Sales at Tesco Clubcard operator Dunnhumby were boosted by international growth last year as it continued to diversify revenues away from its parent company.

Overall revenues for the year to 28 February 2019 were up 4.6% to £372.2m, with more than 56% now derived outside the UK. UK sales were up 0.9% in the period to £163.7m, while revenues from the rest of the world grew 6.6% to £208.5m.

In total, about 18% of its revenues derive from Tesco. Retailers made up 27.7% of its total revenues last year, vs 32.3% in the previous period.

Tesco pulled a planned £2bn sale of Dunnhumby in 2015 partly due to concerns relating to its reliance on Tesco agreements.

Tesco and Dunnhumby signed a new commercial services agreement in 2016, which was largely responsible for the data company falling to a £33m pre-tax loss in the year to 28 February 2017 as it paid more for Tesco data under the new terms.

Last year pre-tax profits fell by 20.6% back to £29.6m, which the accounts said reflected investment in implementing a programme of cloud software across its functions.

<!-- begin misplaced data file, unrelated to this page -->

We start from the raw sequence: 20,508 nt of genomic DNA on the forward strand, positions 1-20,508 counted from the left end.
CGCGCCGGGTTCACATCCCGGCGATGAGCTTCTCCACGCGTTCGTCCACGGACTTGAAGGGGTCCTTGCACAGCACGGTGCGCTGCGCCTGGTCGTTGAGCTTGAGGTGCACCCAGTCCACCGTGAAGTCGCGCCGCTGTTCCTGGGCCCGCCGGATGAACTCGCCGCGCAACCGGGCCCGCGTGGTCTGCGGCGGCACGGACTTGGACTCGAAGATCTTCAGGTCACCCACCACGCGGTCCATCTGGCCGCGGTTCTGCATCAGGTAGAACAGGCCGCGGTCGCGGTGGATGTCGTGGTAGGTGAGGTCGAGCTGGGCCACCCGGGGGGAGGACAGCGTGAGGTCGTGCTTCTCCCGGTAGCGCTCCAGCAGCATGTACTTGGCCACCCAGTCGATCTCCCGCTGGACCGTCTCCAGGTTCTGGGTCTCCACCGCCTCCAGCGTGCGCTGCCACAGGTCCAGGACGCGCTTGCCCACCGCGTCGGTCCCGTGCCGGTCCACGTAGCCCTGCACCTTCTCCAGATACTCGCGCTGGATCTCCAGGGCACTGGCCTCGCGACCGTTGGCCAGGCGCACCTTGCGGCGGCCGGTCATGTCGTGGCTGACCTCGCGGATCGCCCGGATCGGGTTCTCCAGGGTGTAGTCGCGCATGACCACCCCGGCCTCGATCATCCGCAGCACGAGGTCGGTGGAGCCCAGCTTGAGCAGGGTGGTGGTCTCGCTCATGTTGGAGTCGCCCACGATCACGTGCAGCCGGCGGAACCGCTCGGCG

Capital expenditure rose from £15.7m to £24.8m, largely related to the ongoing project to shift its technology infrastructure to a third party cloud provider.

”The full migration to Cloud is a multi-year year project, which will ultimately deliver business efficiency and expansion opportunities,” the company said in a statement.

It pointed to the “huge opportunity” afforded by the January 2020 signing of a partnership with global tech giant, which will see it move its customer insights products to Azure, Microsoft’s cloud platform, giving retailers and suppliers instant and secure access to Dunnhumby’s data science tools.

Its staffing costs also rose 15.6% to £149.2m as headcount grew from 1,835 to just under 2,000 people.